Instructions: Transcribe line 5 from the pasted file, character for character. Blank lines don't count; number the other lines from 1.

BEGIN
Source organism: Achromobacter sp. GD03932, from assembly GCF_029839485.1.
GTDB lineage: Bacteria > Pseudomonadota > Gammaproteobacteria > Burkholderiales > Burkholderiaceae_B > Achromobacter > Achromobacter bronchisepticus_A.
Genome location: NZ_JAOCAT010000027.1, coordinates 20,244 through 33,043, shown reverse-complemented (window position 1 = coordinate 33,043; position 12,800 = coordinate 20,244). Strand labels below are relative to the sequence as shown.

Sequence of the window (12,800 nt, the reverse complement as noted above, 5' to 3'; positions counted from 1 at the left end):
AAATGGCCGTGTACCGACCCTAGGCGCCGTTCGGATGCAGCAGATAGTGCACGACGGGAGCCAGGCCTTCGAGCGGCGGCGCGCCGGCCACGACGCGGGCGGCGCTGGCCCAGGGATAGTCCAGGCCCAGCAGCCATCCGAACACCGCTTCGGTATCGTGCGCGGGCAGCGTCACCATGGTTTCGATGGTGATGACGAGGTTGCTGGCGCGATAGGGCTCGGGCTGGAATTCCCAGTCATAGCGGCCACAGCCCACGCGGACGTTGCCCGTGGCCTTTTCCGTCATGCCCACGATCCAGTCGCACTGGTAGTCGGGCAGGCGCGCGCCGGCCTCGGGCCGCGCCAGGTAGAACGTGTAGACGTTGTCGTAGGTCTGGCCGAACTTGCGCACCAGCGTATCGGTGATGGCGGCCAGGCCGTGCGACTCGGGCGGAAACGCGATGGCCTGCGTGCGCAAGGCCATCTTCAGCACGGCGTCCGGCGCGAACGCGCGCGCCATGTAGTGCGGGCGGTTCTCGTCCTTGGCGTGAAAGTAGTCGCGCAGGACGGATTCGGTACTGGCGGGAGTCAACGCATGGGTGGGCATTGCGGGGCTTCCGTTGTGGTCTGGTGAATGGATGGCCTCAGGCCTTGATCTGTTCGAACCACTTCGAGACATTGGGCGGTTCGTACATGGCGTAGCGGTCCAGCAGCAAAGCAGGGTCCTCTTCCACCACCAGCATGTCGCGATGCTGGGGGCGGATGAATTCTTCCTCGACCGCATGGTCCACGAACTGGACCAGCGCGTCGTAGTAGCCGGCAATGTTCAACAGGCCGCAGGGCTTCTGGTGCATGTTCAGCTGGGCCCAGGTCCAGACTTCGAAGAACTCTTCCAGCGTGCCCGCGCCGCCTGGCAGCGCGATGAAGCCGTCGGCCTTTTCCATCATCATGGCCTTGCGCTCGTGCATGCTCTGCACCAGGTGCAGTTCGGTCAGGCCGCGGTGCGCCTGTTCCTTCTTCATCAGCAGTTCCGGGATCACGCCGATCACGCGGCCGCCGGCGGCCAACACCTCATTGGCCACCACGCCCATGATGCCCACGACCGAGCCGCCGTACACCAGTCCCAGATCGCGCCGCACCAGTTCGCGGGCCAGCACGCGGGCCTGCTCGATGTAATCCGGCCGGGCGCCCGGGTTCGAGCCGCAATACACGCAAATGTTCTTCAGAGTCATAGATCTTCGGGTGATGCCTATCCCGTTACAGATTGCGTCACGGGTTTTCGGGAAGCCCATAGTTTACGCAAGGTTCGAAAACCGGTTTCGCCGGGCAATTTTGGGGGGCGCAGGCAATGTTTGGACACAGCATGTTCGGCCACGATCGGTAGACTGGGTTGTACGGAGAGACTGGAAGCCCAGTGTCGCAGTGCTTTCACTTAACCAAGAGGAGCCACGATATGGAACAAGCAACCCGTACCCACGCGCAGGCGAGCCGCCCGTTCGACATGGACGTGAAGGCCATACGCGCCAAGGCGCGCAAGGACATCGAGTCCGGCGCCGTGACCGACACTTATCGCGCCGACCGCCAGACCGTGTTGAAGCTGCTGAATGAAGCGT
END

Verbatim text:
AAATGGCCGTGTACCGACCCTAGGCGCCGTTCGGATGCAGCAGATAGTGCACGACGGGAGCCAGGCCTTCGAGCGGCGGCGCGCCGGCCACGACGCGGGCGGCGCTGGCCCAGGGATAGTCCAGGCCCAGCAGCCATCCGAACACCGCTTCGGTATCGTGCGCGGGCAGCGTCACCATGGTTTCGATGGTGATGACGAGGTTGCTGGCGCGATAGGGCTCGGGCTGGAATTCCCAGTCATAGCGGCCACAGCCCACGCGGACGTTGCCCGTGGCCTTTTCCGTCATGCCCACGATCCAGTCGCACTGGTAGTCGGGCAGGCGCGCGCCGGCCTCGGGCCGCGCCAGGTAGAACGTGTAGACGTTGTCGTAGGTCTGGCCGAACTTGCGCACCAGCGTATCGGTGATGGCGGCCAGGCCGTGCGACTCGGGCGGAAACGCGATGGCCTGCGTGCGCAAGGCCATCTTCAGCACGGCGTCCGGCGCGAACGCGCGCGCCATGTAGTGCGGGCGGTTCTCGTCCTTGGCGTGAAAGTAGTCGCGCAGGACGGATTCGGTACTGGCGGGAGTCAACGCATGGGTGGGCATTGCGGGGCTTCCGTTGTGGTCTGGTGAATGGATGGCCTCAGGCCTTGATCTGTTCGAACCACTTCGAGACATTGGGCGGTTCGTACATGGCGTAGCGGTCCAGCAGCAAAGCAGGGTCCTCTTCCACCACCAGCATGTCGCGATGCTGGGGGCGGATGAATTCTTCCTCGACCGCATGGTCCACGAACTGGACCAGCGCGTCGTAGTAGCCGGCAATGTTCAACAGGCCGCAGGGCTTCTGGTGCATGTTCAGCTGGGCCCAGGTCCAGACTTCGAAGAACTCTTCCAGCGTGCCCGCGCCGCCTGGCAGCGCGATGAAGCCGTCGGCCTTTTCCATCATCATGGCCTTGCGCTCGTGCATGCTCTGCACCAGGTGCAGTTCGGTCAGGCCGCGGTGCGCCTGTTCCTTCTTCATCAGCAGTTCCGGGATCACGCCGATCACGCGGCCGCCGGCGGCCAACACCTCATTGGCCACCACGCCCATGATGCCCACGACCGAGCCGCCGTACACCAGTCCCAGATCGCGCCGCACCAGTTCGCGGGCCAGCACGCGGGCCTGCTCGATGTAATCCGGCCGGGCGCCCGGGTTCGAGCCGCAATACACGCAAATGTTCTTCAGAGTCATAGATCTTCGGGTGATGCCTATCCCGTTACAGATTGCGTCACGGGTTTTCGGGAAGCCCATAGTTTACGCAAGGTTCGAAAACCGGTTTCGCCGGGCAATTTTGGGGGGCGCAGGCAATGTTTGGACACAGCATGTTCGGCCACGATCGGTAGACTGGGTTGTACGGAGAGACTGGAAGCCCAGTGTCGCAGTGCTTTCACTTAACCAAGAGGAGCCACGATATGGAACAAGCAACCCGTACCCACGCGCAGGCGAGCCGCCCGTTCGACATGGACGTGAAGGCCATACGCGCCAAGGCGCGCAAGGACATCGAGTCCGGCGCCGTGACCGACACTTATCGCGCCGACCGCCAGACCGTGTTGAAGCTGCTGAATGAAGCGT